The zoning changes would also loosen up restrictions on farmers markets. Currently, farmers markets are a temporary special permit with what the report calls “significant restrictions.” They are currently only permitted to sell seasonal or perishable produce between April and November and only on lots that front arterial streets.

But the report recognizes that farmers markets have evolved substantially since those regulations were written and have expanded the to food beyond just produce.

The new regulations would permit farmers markets for two-year periods and allow year-round operation. The markets would also be allowed to operate away from major roads, a rule that the staff report said half of the existing markets ignore anyway.

The only restriction on merchandise at farmers markets would be that items for sale must be farm products or products derived from a farm, like salsa using ingredients from a farm.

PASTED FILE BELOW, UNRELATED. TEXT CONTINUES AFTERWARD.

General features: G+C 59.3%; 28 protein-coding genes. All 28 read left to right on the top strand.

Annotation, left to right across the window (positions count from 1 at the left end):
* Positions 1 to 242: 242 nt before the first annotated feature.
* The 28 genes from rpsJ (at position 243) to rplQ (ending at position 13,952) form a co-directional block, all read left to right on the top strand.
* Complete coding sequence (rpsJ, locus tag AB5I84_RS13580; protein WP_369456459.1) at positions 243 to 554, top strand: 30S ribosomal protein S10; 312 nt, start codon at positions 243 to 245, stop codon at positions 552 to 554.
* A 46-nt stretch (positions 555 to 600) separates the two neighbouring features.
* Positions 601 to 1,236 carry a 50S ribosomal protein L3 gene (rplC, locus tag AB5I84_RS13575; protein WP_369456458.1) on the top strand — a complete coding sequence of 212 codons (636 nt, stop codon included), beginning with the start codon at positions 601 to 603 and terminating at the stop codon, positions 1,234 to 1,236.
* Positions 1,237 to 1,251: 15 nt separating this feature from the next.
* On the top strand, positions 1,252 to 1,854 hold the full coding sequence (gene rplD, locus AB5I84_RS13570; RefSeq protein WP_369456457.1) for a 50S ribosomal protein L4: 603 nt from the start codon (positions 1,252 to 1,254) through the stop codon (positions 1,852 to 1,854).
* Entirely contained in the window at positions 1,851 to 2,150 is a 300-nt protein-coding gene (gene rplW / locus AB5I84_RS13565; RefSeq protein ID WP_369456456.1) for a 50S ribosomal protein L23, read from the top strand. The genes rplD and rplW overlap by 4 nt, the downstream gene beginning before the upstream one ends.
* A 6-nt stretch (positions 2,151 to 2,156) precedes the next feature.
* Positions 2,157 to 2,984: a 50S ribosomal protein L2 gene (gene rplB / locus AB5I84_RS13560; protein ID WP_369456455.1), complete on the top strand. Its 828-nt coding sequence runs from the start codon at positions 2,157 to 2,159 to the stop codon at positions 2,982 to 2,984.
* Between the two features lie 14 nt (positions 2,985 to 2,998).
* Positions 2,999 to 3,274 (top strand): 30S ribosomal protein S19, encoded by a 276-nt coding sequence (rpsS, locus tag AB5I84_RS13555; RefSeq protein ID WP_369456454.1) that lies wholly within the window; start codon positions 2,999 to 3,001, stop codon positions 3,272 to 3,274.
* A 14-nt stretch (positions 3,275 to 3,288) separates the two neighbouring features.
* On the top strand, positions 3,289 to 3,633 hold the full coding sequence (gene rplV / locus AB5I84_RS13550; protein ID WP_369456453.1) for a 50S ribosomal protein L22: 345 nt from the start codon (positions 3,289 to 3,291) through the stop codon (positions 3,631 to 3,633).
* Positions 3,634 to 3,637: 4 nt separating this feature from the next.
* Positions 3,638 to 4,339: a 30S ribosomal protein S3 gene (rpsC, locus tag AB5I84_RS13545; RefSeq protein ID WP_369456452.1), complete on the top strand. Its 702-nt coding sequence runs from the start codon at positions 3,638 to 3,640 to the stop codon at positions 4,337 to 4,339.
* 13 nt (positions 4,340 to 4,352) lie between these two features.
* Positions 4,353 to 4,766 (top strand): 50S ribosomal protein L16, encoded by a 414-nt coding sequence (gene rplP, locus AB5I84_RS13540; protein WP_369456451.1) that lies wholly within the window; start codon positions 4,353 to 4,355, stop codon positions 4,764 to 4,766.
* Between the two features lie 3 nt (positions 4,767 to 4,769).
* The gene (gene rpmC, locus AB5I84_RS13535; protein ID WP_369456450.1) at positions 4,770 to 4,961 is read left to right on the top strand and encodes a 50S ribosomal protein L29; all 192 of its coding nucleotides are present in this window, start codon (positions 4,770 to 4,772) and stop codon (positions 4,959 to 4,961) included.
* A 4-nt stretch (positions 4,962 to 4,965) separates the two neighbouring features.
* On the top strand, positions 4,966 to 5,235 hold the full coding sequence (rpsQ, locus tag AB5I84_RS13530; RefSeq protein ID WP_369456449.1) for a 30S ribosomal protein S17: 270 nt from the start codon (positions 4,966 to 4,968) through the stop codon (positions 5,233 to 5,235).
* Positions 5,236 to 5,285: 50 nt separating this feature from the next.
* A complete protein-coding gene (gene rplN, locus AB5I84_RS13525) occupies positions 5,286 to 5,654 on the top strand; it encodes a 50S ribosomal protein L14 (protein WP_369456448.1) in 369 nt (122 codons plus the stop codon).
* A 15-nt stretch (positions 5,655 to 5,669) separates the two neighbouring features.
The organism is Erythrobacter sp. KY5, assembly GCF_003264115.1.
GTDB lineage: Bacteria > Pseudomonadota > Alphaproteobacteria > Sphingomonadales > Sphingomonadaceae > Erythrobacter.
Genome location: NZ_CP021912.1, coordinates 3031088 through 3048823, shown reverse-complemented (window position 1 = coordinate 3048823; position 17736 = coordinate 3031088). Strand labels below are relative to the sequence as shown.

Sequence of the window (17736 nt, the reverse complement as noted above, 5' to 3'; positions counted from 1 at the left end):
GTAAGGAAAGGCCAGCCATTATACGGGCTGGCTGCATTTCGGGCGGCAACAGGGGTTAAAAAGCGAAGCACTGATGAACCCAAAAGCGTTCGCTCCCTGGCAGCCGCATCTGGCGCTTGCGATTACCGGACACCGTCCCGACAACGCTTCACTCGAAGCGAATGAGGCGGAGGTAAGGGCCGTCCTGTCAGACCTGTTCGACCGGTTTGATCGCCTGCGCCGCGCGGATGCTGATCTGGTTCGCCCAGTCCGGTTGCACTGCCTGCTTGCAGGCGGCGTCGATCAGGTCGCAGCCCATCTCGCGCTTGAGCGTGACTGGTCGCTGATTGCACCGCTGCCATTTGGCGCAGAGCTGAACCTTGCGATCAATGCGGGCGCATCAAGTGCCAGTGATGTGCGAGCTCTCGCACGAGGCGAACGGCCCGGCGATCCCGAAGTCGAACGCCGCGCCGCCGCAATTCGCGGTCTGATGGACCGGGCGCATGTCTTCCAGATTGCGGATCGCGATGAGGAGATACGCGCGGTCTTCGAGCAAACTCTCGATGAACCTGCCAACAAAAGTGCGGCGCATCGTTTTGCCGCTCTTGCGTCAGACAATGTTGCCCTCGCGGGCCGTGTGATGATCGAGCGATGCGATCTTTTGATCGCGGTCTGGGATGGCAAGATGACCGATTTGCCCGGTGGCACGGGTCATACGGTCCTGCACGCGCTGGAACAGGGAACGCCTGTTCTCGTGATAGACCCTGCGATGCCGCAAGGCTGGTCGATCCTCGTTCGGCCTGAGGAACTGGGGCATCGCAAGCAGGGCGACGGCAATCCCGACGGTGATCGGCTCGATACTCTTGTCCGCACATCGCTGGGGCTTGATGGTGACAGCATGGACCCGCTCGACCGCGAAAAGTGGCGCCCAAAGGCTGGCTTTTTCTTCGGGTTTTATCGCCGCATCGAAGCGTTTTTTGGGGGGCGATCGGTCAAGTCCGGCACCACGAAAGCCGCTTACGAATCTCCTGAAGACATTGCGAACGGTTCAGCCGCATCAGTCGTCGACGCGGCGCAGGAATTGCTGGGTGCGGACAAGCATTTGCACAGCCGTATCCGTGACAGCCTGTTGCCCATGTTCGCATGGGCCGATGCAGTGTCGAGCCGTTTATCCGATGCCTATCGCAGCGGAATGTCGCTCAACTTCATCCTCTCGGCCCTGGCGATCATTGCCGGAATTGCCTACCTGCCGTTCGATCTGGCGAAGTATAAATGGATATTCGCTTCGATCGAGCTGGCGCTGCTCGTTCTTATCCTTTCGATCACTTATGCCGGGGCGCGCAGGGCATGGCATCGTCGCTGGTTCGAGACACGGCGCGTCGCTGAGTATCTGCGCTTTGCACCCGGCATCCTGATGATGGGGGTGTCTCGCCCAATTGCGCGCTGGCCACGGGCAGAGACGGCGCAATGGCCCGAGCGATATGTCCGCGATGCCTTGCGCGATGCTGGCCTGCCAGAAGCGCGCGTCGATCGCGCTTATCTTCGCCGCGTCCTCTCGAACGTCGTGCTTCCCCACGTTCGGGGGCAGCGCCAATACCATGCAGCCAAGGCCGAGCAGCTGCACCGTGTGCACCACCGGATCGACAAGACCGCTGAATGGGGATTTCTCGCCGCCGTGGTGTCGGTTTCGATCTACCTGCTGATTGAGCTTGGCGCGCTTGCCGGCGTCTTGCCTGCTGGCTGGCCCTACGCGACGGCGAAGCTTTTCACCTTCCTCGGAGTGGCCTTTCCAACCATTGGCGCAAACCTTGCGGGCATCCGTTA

The changes are planned to go to the Board of Supervisors on June 25, and if approved, could take effect by 12:01 a.m. the day after adoption.

“Staff believes that this amendment provides a balanced approach to providing easier access to fresh, healthy food to residents in all areas of the County,” staff said in the report, “while ensuring that the uses of community gardens, farmers markets, and residential gardening are established to be good neighbors.”

Photo via @claire_brunette/Instagram

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As the Mosaic District moves forward with plans to relaunch its weekly farmers market, the old market’s leadership is starting a competing market four miles away.

The Mosaic District announced in early March that the nonprofit FRESHFARM would be taking over the Mosaic Farmers Market.

Central Farm Markets, the organization that for the last six years had managed the farmers market at the Mosaic District, said on their website that the announcement was a shock to them.